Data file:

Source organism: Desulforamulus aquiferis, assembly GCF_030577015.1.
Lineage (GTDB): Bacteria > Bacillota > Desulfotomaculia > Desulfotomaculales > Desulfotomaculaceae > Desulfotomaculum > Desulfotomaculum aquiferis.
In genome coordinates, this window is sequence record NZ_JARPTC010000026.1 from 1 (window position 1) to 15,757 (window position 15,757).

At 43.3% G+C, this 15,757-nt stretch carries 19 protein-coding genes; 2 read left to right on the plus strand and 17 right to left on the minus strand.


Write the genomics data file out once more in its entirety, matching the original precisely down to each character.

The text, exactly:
Source organism: Desulforamulus aquiferis, assembly GCF_030577015.1.
Lineage (GTDB): Bacteria > Bacillota > Desulfotomaculia > Desulfotomaculales > Desulfotomaculaceae > Desulfotomaculum > Desulfotomaculum aquiferis.
In genome coordinates, this window is sequence record NZ_JARPTC010000026.1 from 1 (window position 1) to 15,757 (window position 15,757).

At 43.3% G+C, this 15,757-nt stretch carries 19 protein-coding genes; 2 read left to right on the plus strand and 17 right to left on the minus strand.